Prominent sociolinguistic theories of language mixing have posited that single-word insertions of one language into the other are the result of a distinct process than multi-word alternations between two languages given that the former overwhelmingly surface morphosyntactically integrated into the surrounding language. To date, this distinction has not been tested in comprehension. The present study makes use of pupillometry to examine the online processing of single-word insertions and multi-word alternations by highly proficient Spanish-English bilinguals in Puerto Rico. Participants heard sentences containing target noun/adjective pairs (1) in unilingual Spanish, (2) where the Spanish noun was replaced with its English translation equivalent, followed by a Spanish post-nominal adjective, and (3) where both the noun and adjective appeared in English with the adjective occurring in the English pre-nominal position. Both types of language mixing elicit larger pupillary responses when compared to unilingual Spanish speech, though the magnitude of this difference depends on the grammatical gender of the target noun. Importantly, single-word insertions and multi-word alternations did not differ from one another. Taken together, these findings suggest that morphosyntactic integration is not the defining feature of single-word insertions, at least in comprehension, and that the comprehension system is tuned to the distributional properties of bilingual speech.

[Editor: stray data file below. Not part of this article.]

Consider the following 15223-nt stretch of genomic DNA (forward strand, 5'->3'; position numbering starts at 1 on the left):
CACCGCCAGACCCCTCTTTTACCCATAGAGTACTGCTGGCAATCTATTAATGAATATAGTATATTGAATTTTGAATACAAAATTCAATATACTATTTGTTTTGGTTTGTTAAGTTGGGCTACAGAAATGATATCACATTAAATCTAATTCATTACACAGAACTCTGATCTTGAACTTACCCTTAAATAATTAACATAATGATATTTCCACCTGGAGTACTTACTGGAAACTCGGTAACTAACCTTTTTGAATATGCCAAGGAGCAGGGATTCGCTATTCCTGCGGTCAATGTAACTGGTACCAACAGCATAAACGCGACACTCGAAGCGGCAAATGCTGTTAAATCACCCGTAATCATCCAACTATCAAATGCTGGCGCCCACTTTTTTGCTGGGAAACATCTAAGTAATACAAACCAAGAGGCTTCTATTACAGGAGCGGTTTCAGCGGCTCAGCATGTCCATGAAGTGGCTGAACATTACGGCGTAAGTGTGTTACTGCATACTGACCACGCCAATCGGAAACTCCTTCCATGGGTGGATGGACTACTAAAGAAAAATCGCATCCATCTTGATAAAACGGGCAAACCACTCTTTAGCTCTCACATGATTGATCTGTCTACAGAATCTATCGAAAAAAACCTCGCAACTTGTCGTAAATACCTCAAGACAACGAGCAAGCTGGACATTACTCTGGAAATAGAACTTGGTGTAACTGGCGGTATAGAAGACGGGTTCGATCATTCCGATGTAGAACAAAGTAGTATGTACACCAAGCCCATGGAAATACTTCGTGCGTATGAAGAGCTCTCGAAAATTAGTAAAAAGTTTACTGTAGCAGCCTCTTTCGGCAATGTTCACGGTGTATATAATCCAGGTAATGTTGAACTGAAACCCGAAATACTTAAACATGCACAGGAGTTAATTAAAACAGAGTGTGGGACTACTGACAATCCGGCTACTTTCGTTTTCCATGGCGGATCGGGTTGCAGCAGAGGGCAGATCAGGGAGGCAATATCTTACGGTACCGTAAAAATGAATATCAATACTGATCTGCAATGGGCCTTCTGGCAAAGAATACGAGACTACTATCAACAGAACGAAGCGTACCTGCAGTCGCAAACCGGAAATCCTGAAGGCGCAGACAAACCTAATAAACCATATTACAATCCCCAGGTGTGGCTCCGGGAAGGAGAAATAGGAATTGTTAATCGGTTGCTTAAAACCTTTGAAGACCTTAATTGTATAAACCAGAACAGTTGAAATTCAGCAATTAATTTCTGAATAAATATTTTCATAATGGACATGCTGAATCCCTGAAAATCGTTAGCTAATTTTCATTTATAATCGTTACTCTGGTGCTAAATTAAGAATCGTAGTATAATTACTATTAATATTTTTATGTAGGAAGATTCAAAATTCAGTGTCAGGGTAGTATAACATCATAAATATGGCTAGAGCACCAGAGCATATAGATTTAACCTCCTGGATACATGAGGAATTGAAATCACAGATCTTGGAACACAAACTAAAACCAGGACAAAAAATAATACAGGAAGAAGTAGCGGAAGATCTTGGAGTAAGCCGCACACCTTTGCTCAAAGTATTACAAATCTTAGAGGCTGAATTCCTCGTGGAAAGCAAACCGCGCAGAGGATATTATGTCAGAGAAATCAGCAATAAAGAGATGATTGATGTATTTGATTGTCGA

All Science Journal Classification (ASJC) codes
- Language and Linguistics
- Linguistics and Language